Port: Whortonsville, NC
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Home at Last September 2011

25 September 2011 | Wayfarer's Cove / Whortonsville NC
Lane Kendall
The bottom paint job was complete and Tom at Wayfarer's cove was ready to drop Southern Star back in the water. This was two weeks ago. Uncle Jack and Aunt Vanessa had planned a few days of relaxation at the coast and we were going to get together for at least one day of sailing, perhaps two. We were going to travel to the coast on Friday night and move the boat on Saturday morning. Our weekend plan was shipwrecked when Tom called late on Friday afternoon.

They had splashed the boat on schedule. Part of their routine is to examine the vessel's stuffing box and tighten it if it was leaking. I was aware of this because the stuffing box packing will dry out while the boat is out of the water and will almost certainly leak. That is why it was so important that the bilge pump be working. Everything was fine until the lock nut broke while being tightened. The lock nut is essential because it keeps the main adjustment from moving while the shaft is turning. Alone it is probably worth $2 tops. The problem is that replacing it requires taking the boat out of the water and at least backing the propeller shaft away from the transmission coupling.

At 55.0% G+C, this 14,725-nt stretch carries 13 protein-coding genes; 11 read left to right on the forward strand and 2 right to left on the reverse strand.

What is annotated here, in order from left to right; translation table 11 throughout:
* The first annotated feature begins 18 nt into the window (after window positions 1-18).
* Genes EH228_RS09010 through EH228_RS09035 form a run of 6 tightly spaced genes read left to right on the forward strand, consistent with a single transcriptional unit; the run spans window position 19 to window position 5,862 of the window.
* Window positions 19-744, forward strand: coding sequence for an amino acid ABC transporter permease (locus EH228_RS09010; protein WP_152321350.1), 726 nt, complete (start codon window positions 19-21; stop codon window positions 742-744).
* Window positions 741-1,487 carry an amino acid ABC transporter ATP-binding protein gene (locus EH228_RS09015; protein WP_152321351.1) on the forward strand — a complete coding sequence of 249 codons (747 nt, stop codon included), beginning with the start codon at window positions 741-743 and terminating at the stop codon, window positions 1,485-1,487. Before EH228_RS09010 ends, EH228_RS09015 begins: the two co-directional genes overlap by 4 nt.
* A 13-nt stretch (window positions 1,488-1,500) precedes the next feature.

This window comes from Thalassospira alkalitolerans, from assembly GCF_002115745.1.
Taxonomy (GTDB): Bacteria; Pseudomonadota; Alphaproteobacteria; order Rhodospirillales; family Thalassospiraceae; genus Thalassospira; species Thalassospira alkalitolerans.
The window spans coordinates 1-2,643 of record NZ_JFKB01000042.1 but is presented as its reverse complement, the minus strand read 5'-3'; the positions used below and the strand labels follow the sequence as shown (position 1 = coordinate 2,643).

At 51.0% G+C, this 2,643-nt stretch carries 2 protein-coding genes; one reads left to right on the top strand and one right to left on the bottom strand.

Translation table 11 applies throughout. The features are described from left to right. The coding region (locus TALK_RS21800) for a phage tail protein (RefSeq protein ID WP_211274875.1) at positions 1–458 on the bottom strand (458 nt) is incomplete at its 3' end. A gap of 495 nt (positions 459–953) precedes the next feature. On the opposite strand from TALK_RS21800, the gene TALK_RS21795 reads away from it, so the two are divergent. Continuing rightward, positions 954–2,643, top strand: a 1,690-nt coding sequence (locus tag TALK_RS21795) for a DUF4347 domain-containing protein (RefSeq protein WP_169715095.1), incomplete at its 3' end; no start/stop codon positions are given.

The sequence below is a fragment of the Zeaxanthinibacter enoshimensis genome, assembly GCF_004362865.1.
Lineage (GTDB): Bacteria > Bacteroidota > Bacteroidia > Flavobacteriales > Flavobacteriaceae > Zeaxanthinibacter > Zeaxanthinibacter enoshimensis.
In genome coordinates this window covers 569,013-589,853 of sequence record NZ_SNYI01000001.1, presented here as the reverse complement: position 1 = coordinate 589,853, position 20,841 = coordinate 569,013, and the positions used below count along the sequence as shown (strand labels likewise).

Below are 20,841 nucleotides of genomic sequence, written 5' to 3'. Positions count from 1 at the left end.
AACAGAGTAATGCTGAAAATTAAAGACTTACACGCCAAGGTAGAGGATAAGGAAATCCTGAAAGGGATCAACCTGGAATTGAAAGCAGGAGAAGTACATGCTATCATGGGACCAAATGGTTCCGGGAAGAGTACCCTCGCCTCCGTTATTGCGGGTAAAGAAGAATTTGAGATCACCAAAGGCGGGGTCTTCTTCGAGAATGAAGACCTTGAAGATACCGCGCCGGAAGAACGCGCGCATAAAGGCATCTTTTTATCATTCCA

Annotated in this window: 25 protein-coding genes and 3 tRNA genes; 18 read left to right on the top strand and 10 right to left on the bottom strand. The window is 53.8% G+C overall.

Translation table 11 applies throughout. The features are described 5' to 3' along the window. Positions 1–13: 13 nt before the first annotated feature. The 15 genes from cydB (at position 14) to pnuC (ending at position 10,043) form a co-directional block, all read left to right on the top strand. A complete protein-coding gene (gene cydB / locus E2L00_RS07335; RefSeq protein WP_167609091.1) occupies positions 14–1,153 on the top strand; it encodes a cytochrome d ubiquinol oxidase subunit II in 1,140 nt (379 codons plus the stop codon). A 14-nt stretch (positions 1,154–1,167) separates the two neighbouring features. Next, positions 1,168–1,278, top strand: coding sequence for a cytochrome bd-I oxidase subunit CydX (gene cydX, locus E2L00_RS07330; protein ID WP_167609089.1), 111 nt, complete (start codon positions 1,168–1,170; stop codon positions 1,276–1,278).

Tom had already placed the boat back on stands before he called me. We had a talk about how to proceed. Things are never simple when boats are involved. From experience, Tom knew that the transmission coupling was most likely seized due to rust. This is to be expected given the environment the collar lives in. It is simpler and cheaper to cut the old propeller shaft and replace it along the collar than to spend dozens of hours wrestling a shaft that is nearly 30 years old and probably badly worn inside the stuffing box and the cutlass bearing near the propeller. The only thing that made sense was to completely replace everything from the transmission to the propeller including the coupling, shaft, stuffing box assembly and the cutlass bearing.

We drove down on early on Monday September 12 to inspect the damage. Jack and Vanessa were enjoying their time at the coast and I wanted to see what we were looking at as far as boat repairs. We arrived at about noon and we discussed the repairs in detail. I finalized my bilge pump electrical repair while I was there so I would have one less thing to worry about. We drove back home avoiding the expense of a hotel room. We had considered meeting Jack and Vanessa but the timing didn't work out. I think they enjoyed their time off even if we didn't get to go sailing.

Two weeks and many dollars later, Tom called again saying that the work was complete and he was ready to splash the boat again. This time the new stuffing box was adjusted to keep the water out and the new lock nut held.

Friday September 23, 2011